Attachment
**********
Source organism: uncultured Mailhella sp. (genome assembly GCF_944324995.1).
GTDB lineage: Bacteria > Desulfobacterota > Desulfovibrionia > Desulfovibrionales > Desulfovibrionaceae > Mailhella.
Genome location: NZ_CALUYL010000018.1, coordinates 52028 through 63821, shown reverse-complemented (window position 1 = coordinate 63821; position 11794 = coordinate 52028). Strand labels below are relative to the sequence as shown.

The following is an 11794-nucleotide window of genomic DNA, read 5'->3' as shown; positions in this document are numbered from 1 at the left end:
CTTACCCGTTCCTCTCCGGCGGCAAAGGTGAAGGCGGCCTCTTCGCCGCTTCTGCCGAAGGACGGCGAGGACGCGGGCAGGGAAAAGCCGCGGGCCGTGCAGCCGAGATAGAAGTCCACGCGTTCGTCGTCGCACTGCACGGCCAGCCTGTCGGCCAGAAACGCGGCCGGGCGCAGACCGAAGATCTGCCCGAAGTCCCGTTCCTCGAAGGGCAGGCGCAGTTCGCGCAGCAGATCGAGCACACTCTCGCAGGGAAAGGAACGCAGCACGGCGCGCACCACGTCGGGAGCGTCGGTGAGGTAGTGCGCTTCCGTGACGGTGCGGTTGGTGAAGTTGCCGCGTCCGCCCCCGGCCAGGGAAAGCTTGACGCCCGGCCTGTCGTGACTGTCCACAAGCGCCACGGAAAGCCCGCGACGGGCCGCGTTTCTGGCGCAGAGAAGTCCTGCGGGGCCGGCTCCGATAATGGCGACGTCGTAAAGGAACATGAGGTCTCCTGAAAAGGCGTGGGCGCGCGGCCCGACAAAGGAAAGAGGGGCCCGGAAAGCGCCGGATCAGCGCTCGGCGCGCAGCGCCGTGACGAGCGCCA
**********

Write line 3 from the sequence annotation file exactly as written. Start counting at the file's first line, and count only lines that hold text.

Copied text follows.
Genome location: NZ_CALUYL010000018.1, coordinates 52028 through 63821, shown reverse-complemented (window position 1 = coordinate 63821; position 11794 = coordinate 52028). Strand labels below are relative to the sequence as shown.